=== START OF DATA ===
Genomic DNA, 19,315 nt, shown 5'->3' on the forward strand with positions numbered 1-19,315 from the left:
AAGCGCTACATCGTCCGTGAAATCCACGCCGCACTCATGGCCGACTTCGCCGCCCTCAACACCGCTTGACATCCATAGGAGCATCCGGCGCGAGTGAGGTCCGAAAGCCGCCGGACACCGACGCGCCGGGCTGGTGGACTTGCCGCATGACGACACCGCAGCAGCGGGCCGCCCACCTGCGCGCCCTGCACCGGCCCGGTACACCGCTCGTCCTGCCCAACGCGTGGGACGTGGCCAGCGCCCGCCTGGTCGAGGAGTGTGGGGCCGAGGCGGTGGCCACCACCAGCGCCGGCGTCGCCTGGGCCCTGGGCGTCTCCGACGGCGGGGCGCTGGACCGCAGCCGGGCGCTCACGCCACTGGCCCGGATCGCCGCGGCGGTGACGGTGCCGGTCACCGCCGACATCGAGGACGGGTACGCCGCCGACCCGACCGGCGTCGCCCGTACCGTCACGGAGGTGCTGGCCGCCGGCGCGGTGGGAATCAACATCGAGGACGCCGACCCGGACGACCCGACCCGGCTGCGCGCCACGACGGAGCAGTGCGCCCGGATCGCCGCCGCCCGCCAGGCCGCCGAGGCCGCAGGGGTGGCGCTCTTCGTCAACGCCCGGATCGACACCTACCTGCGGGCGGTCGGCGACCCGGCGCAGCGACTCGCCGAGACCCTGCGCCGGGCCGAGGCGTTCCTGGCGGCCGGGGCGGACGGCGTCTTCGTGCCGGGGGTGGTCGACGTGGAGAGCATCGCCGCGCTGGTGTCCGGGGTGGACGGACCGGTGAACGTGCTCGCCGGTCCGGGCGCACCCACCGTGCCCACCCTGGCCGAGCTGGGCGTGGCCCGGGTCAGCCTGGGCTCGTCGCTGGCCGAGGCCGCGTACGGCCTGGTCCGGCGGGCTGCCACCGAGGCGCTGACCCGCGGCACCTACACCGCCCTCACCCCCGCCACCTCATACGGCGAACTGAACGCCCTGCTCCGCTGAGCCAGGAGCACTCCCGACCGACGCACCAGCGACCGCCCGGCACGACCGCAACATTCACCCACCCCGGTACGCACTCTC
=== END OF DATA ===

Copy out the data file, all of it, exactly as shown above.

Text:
Genomic DNA, 19,315 nt, shown 5'->3' on the forward strand with positions numbered 1-19,315 from the left:
AAGCGCTACATCGTCCGTGAAATCCACGCCGCACTCATGGCCGACTTCGCCGCCCTCAACACCGCTTGACATCCATAGGAGCATCCGGCGCGAGTGAGGTCCGAAAGCCGCCGGACACCGACGCGCCGGGCTGGTGGACTTGCCGCATGACGACACCGCAGCAGCGGGCCGCCCACCTGCGCGCCCTGCACCGGCCCGGTACACCGCTCGTCCTGCCCAACGCGTGGGACGTGGCCAGCGCCCGCCTGGTCGAGGAGTGTGGGGCCGAGGCGGTGGCCACCACCAGCGCCGGCGTCGCCTGGGCCCTGGGCGTCTCCGACGGCGGGGCGCTGGACCGCAGCCGGGCGCTCACGCCACTGGCCCGGATCGCCGCGGCGGTGACGGTGCCGGTCACCGCCGACATCGAGGACGGGTACGCCGCCGACCCGACCGGCGTCGCCCGTACCGTCACGGAGGTGCTGGCCGCCGGCGCGGTGGGAATCAACATCGAGGACGCCGACCCGGACGACCCGACCCGGCTGCGCGCCACGACGGAGCAGTGCGCCCGGATCGCCGCCGCCCGCCAGGCCGCCGAGGCCGCAGGGGTGGCGCTCTTCGTCAACGCCCGGATCGACACCTACCTGCGGGCGGTCGGCGACCCGGCGCAGCGACTCGCCGAGACCCTGCGCCGGGCCGAGGCGTTCCTGGCGGCCGGGGCGGACGGCGTCTTCGTGCCGGGGGTGGTCGACGTGGAGAGCATCGCCGCGCTGGTGTCCGGGGTGGACGGACCGGTGAACGTGCTCGCCGGTCCGGGCGCACCCACCGTGCCCACCCTGGCCGAGCTGGGCGTGGCCCGGGTCAGCCTGGGCTCGTCGCTGGCCGAGGCCGCGTACGGCCTGGTCCGGCGGGCTGCCACCGAGGCGCTGACCCGCGGCACCTACACCGCCCTCACCCCCGCCACCTCATACGGCGAACTGAACGCCCTGCTCCGCTGAGCCAGGAGCACTCCCGACCGACGCACCAGCGACCGCCCGGCACGACCGCAACATTCACCCACCCCGGTACGCACTCTC